Eligible employers will receive the first payout of the Wage Credit Scheme (WCS) in March 2014. This is the first of 3 payouts, with the subsequent ones happening in March 2015 and 2016.
No application is required to receive the payout, but employers will need to pay their employees’ CPF contributions for their wages earned in 2012 and 2013 by January 14 in order to be considered.
The Wage Credit Scheme was introduced in February this year to help businesses manage rising wage costs in a tight labour market.
Under this scheme, the government programme co-funds 40% of wage increases given to Singaporean employees earning up to S$4,000 from 2013 to 2015. Wage increases given during this period will also be eligible.
It is meant to let businesses free up resources to make investments in productivity and to share the savings with their employees.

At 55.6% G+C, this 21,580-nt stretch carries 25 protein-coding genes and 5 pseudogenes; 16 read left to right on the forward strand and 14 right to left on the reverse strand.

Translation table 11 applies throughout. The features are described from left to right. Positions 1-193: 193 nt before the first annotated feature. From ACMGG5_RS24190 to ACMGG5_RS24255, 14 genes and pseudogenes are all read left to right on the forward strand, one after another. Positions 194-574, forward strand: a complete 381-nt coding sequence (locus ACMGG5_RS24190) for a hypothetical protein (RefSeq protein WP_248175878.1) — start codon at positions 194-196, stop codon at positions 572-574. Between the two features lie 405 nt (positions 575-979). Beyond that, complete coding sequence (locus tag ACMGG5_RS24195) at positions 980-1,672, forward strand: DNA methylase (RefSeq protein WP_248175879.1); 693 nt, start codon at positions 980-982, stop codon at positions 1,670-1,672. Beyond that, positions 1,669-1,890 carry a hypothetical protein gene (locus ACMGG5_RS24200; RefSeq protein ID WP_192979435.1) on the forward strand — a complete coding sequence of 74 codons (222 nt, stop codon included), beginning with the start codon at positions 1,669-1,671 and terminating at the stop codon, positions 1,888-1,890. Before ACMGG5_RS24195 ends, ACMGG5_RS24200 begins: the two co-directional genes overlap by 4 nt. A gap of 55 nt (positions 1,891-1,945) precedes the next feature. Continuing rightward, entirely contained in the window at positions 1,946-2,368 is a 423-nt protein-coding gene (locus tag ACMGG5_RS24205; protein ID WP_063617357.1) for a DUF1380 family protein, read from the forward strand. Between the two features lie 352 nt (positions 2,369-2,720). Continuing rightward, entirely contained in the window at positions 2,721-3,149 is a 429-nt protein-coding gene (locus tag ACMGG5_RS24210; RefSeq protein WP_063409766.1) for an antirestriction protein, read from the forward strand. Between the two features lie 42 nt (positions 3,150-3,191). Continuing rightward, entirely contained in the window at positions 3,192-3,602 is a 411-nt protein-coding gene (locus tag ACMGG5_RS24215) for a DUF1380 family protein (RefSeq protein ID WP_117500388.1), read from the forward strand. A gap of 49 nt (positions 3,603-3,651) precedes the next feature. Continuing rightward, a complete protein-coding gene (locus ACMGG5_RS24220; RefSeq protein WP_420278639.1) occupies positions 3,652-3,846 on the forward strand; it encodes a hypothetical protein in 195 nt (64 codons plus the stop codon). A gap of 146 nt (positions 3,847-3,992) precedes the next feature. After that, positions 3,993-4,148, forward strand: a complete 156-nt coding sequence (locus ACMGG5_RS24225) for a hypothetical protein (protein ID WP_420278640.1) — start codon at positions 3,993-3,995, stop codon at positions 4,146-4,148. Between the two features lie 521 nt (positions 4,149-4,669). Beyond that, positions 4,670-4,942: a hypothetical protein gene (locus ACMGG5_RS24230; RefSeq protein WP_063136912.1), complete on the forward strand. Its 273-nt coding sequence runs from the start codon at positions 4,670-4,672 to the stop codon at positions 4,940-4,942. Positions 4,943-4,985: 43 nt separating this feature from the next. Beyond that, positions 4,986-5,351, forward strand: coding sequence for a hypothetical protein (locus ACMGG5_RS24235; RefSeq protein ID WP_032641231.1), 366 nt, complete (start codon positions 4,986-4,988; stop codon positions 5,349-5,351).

The $3.6 billion package is part of a 3-year Quality Growth Programme to help companies tide through the current period of restructuring.
About 60% of 103 employers who were asked by The Straits Times said they were in favour, or somewhat in favour of the scheme. However, their long term outlook was not as optimistic, with many voicing fears that it would ultimately increase labour costs.
Rikvin acknowledges that while the WCS is not the ‘minimum wage’ which workers were hoping for, it is still a measure by the government to encourage firms to raise their employees’ wages.
Mr Satish Bakhda, Chief Operations Officer, Rikvin, said the WCS will let firms benefit by increasing their workers’ salaries by bigger increments and at a more rapid pace.
“Wage increases are generally welcomed by employees. Employers who increase their workers’ salaries will usually see an improvement in work productivity, morale and results, especially as living costs are on the rise in Singapore. Workers will know that their work is valued by the company and recognised by their employer,” he said.
The scheme also shows how Singapore companies would have much to benefit by operating in the island-state.
“The WCS also shows the Singapore government’s commitment towards helping firms tide through the restructuring process. About 7 in 10 Singaporean workers will benefit from it as it covers all sectors in the economy,” Mr. Bakhda said.